Composting Eggshells – How To Boost Your Compost & Soil


Eggshells are compostable and bring many benefits to your compost pile, such as calcium, which is a key nutrient for plant growth.

Trying to figure out where they line up in your ingredient list? Eggshells don’t really fall into the traditional green or brown categories of compost materials. But they have other important minerals and proteins that help microorganisms thrive in your compost pile.

Before you toss them, consider these tips:

  • Crush Them Up: Smaller pieces break down faster.
  • Rinse Them First: This step isn’t mandatory but can help deter pests.
  • Mix Them Well: Make sure that they are well-distributed to aid in even decomposition.

Patience is key with eggshells because they take a bit longer to decompose than other organic matter.

Is It Safe To Add Eggshells To Your Compost?

A common question is whether there’s a risk of salmonella. The good news is that the risk is minimal once your eggshells are properly prepared, meaning they’re rinsed and dried, as I’ll get to in a moment.

The composting process generates heat, which further helps kill off bacteria and pathogens.

If you’re still worried about bacteria, giving your eggshells a quick boil before drying them out can put your mind at ease. This extra step is like sending the shells through a mini-sanitization cycle.

Preparing Eggshells For Compost

Drying your eggshells helps zap any lingering moisture that could cause your compost to smell and attract unwanted pests or hang on to bacteria like salmonella.

Spread them out on a baking sheet and pop them in the oven on low heat for 10 minutes or so. Once they’re dry and brittle, they’re ready to be crushed.

crushed eggshells ready for composting

It’s best to crush eggshells before adding them to your compost to speed up their breakdown.

Since I save them in a plastic grocery bag in the freezer, I find it easiest to take them out and use a rolling pin to crush them.

The smaller the pieces, the quicker they’ll become part of that rich compost you’re after.

Composting Similar Items to Eggshells

When you’ve got the hang of composting eggshells, a few more calcium-rich scraps can take your compost game to the next level.

Crushed Bones: Just finished a roast and have some bones left? Like eggshells, bones add calcium to compost, which plants absolutely love. But remember, bones are much denser than eggshells, much more difficult to crush, and will take longer to break down. You might try adding them to your Bokashi fermenter to break down before adding them to your regular compost.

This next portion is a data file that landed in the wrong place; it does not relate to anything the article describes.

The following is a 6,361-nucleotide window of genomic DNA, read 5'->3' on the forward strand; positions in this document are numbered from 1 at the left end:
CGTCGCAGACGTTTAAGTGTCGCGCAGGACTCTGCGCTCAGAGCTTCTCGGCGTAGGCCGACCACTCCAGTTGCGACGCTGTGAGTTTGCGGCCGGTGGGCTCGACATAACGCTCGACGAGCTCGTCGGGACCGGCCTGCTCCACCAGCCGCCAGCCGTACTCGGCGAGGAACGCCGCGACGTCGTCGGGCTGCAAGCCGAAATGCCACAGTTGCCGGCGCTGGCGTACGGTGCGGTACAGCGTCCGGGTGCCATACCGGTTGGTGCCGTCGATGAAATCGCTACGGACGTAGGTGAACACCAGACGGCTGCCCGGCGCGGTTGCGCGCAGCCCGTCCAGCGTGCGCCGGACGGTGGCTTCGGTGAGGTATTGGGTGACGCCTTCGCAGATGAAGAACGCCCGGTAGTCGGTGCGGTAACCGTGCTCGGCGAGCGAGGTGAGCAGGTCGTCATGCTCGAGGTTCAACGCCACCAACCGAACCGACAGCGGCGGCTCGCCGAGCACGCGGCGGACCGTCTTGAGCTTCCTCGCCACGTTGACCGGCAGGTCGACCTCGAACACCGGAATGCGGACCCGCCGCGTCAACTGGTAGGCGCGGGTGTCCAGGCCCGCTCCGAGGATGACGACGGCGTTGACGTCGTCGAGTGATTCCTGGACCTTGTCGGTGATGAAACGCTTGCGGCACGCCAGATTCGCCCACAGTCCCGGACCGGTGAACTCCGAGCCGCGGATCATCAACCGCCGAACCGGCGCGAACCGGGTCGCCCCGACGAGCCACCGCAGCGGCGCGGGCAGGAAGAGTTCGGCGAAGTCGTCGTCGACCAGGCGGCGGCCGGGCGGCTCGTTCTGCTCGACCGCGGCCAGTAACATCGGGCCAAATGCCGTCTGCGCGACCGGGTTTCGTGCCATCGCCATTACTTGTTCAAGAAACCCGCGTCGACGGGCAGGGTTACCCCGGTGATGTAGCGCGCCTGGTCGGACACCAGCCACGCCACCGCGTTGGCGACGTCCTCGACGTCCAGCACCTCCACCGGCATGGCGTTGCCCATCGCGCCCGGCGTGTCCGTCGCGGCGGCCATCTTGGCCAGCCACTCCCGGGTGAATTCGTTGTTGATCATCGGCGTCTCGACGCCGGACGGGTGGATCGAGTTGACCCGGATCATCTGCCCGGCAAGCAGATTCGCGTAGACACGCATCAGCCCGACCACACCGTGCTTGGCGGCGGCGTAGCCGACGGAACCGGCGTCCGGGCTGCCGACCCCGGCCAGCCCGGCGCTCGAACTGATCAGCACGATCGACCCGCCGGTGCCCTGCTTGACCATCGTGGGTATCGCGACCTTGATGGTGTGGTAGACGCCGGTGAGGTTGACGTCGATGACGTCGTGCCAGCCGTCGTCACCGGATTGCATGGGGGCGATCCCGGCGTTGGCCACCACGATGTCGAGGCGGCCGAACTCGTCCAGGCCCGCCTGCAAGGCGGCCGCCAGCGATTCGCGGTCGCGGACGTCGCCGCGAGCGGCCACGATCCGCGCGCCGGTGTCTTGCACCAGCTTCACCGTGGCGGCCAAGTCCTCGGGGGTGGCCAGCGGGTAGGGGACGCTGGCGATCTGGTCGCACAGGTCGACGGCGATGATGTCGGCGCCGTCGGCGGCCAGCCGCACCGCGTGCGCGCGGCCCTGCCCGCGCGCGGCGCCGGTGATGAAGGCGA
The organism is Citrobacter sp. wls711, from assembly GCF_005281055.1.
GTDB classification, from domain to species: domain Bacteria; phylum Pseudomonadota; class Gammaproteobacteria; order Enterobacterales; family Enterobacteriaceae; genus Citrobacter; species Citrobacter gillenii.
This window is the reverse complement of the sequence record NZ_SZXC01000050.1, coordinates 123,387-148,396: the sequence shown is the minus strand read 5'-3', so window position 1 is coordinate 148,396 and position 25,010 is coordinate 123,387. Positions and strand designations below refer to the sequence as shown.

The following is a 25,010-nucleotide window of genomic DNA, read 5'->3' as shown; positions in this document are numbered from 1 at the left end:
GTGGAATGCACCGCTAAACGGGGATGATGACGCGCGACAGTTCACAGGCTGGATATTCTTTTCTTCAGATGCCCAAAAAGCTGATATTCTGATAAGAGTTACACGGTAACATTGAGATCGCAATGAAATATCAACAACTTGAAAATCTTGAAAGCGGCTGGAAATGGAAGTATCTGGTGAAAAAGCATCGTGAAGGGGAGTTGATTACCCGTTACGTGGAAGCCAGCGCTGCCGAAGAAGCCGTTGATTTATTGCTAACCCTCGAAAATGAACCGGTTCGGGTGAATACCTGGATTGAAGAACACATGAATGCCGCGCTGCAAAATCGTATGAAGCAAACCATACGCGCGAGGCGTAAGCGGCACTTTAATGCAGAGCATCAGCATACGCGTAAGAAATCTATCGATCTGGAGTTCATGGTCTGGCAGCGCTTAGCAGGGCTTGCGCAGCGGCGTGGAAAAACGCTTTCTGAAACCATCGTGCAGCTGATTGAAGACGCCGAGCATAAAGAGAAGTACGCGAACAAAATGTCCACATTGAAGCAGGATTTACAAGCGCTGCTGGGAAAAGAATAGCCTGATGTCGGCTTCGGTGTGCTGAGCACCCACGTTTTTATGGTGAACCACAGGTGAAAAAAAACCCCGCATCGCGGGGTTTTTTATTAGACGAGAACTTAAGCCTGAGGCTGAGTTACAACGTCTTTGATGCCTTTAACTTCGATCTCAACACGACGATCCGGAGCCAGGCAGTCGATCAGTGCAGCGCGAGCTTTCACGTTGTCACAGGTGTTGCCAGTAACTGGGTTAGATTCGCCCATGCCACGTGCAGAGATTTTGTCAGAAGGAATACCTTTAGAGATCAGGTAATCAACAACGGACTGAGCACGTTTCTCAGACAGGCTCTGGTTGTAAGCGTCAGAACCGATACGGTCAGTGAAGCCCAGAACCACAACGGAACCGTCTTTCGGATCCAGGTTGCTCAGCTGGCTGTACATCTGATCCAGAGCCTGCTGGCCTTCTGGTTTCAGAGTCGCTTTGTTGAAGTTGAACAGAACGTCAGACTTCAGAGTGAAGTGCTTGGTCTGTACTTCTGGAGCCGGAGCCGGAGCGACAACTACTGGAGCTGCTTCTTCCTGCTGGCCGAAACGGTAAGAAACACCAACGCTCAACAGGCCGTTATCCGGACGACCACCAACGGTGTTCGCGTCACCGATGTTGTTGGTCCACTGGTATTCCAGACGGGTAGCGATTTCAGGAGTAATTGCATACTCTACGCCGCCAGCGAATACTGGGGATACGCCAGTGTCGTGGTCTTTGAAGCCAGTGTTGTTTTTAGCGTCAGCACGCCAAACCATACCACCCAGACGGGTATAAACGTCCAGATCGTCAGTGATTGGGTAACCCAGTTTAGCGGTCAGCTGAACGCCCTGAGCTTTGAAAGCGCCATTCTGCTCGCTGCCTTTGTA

Shellfish Shells: Shrimp shells, crab shells, and even oyster shells can be beneficial for your compost. They’re another source of calcium and other minerals. As with eggshells, crushing these shells will speed up their decomposition process.

How To Compost Eggshells

Here are a few quick steps to composting eggshells the right way:

  1. Collect Your Eggshells: Save up those shells from breakfast or baking. Any amount is a good start.
  2. Rinse Them Off: Quick rinse under the tap to remove any egg white residue.
  3. Dry Them Out: Lay them on a baking sheet and dry them in the oven at a low temperature for about 10 minutes.
  4. Crush the Shells: Use whatever method you prefer to break them down into smaller pieces.
  5. Add to Compost: Sprinkle your crushed eggshells into the compost bin, mixing with other materials.
eggshells with eggwhite still inside

As for how many eggshells you should be tossing into your compost bin, moderation is key. You don’t want to overload your pile with calcium. A good rule of thumb is sprinkling in eggshells occasionally rather than dumping a whole carton’s worth at once.

Think of it like seasoning food. You add just enough salt to enhance the flavor without overpowering the dish. Similarly, adding just the right amount of eggshells can improve soil structure without throwing off the nutrient balance.


How long do eggshells take to decompose in compost?

Eggshells can take several months to a couple of years to break down completely in compost. Crushing them into fine pieces before adding them to your pile can significantly speed up this process.

Do eggshells make compost acidic?

No, eggshells do not make compost acidic. In fact, they gradually release calcium carbonate, a natural antacid that can help neutralize overly acidic soil.

Can eggshells attract rats to compost?

Yes, unwashed eggshells with remaining egg residue can attract rats and other pests. Rinsing and drying them before adding to the compost minimizes this risk.

Are eggshells good for all plants?

Most plants benefit from eggshells’ calcium, particularly those prone to blossom-end rot, like tomatoes and peppers. However, some acid-loving plants may not require the extra calcium.

Can cooking eggshells reduce salmonella risk?

Cooking or baking eggshells at a high temperature can kill salmonella bacteria, reducing the risk of contamination when the shells are added to your compost pile.

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